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2008年12月30日 (火)



--The Asahi Shimbun, Dec. 29(IHT/Asahi: December 30,2008)

EDITORIAL: Surging unemployment


They have only a bag, some clothes and a few coins in their wallet. A growing number of people like this can be seen on the streets as the year nears its end. They are dispatch workers and other laborers who have suddenly lost their jobs and been forced out of their company dormitories.


After perhaps just a few nights of restless sleep in Internet cafes, they run out of money. Their wallets are empty, but they can't bring themselves to sleep in a park, so they wander aimlessly through the streets all night.


Even in normal times, there are few job offers for day workers in the holiday season between the year's end and early January.


However, this year, things will be worse. In times past, once the New Year holidays ended and the nation got moving again, temp workers could expect to find new jobs. This winter, that is not likely to happen.


Moreover, a significant number of people have just recently lost jobs in factories and other places. These people are spending nights on the streets for the very first time.


In late November, the Ministry of Health, Labor and Welfare estimated that about 30,000 nonregular employees would lose their jobs by next spring. Within a month, that estimate nearly tripled to 85,000.


Some people have killed themselves in despair. Others, falling ill, cannot afford to see a doctor. Some have gone so hungry that they've turned to stealing money for food. The situation is critical. How can things have come to this pass?


Citizens groups and labor unions have jumped into action, prompted to somehow support people driven into such dire straits. They are offering consultation services, providing meals on the streets and helping displaced workers negotiate with their former employers over compensation.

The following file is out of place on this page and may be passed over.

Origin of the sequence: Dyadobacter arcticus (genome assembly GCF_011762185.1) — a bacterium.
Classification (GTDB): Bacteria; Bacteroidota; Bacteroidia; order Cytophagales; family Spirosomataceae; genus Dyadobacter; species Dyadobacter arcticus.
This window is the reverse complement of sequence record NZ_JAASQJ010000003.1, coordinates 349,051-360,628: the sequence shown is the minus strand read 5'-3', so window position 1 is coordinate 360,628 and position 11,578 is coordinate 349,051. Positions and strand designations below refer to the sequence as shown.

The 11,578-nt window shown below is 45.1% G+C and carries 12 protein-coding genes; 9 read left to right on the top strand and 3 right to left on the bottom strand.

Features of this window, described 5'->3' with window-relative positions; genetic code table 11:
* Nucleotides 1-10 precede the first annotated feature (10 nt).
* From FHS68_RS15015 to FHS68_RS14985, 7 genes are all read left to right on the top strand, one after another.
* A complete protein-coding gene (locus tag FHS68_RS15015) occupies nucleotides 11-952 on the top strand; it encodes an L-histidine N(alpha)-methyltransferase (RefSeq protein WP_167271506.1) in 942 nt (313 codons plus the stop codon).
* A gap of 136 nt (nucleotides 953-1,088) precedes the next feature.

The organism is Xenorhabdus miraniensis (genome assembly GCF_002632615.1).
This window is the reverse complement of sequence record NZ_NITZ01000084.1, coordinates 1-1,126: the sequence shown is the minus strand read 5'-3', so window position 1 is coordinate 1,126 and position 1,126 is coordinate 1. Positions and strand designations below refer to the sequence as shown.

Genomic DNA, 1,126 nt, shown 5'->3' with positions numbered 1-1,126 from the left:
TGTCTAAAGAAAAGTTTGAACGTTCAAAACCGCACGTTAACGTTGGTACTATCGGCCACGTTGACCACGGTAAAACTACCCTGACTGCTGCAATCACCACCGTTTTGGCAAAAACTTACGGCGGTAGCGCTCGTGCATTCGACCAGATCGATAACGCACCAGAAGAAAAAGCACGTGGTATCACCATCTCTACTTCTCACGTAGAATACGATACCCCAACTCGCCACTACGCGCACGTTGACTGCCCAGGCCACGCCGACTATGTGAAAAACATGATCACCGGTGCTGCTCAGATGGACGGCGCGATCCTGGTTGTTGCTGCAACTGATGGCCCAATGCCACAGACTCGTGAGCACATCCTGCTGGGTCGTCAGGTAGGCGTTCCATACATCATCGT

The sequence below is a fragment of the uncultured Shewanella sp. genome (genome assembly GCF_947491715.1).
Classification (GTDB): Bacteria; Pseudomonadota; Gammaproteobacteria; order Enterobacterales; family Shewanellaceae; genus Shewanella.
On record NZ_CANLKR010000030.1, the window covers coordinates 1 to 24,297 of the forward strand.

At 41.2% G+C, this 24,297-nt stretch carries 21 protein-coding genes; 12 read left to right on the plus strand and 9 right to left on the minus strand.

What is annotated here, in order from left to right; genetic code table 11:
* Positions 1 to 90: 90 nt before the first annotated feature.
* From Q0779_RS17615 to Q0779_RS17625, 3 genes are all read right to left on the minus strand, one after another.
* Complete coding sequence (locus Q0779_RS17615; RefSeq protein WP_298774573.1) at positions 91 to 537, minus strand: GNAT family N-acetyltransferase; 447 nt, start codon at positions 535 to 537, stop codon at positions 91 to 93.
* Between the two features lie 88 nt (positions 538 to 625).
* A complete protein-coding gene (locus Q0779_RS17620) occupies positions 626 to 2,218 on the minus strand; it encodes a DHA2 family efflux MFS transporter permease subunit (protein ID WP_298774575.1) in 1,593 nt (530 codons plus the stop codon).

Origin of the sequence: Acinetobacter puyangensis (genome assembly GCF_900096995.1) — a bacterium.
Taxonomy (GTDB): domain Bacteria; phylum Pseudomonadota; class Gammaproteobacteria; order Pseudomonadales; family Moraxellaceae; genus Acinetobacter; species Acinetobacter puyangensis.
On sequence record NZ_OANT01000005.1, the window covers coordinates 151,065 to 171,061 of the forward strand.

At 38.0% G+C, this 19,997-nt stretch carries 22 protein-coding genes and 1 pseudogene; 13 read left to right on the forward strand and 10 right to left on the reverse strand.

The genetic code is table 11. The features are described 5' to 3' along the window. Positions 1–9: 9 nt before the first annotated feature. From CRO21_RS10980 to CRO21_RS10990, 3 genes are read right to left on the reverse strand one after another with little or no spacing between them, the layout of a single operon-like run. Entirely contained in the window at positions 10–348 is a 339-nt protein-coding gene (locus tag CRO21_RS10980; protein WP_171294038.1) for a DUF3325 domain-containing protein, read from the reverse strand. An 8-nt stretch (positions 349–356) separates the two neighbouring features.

Some groups are strongly urging the central government ministries and local governments to take countermeasures. Such moves all offer much-needed help to those in need.


Meanwhile, the operators of izakaya pub chains and of a Tokyo-based cram school have both offered to hire people who have lost their jobs. Some local governments have moved quickly ahead of the central government to temporarily offer public housing to desperate jobless workers.


Much more can be done. Local community halls could be used as shelters. Temples, gymnasiums and corporate facilities that are not in use could also become temporary refuges. We urge local communities to go ahead and use their resources to help the unemployed.


But in sharp contrast, the central government and the Diet appear lethargic. Why are they so slow to act?


Here's a proposal for Prime Minister Taro Aso: Why don't you walk around the capital city in the dark, freezing night, and listen directly to the earnest voices of those who have suddenly lost their jobs and homes?


Employment security has virtually collapsed. To prevent more people from becoming homeless, the government must create a new social safety net that will save people from joblessness, bankruptcy or other calamities.


It can happen to anyone at any time, even tomorrow. If one was fired today, it would not take long for one to realize that the existing systems to help the jobless are extremely frail and unreliable.


If workers are not covered by unemployment insurance, then they have no financial support to fall back on when they lose their job. Next year, larger numbers of jobless people will end up relying on social welfare.


Previously, some local governments around the nation had refused to accept welfare applications from young people, instead just telling such applicants to get a job.

Such welfare offices must change their attitudes immediately.


We also need to review the way the nation's workforce is treated. Many observers previously feared that nonregular workers, with their weak position in the labor pool, could be too easily jettisoned by companies adjusting staffing levels. That prediction has come true.


So what kind of a labor system is needed to prevent this from happening and protect workers from being discarded at will? How should the worker dispatch law be revised?


As this year draws to a close, with its expanding waves of economic recession, we must again think about these problems and find solutions.



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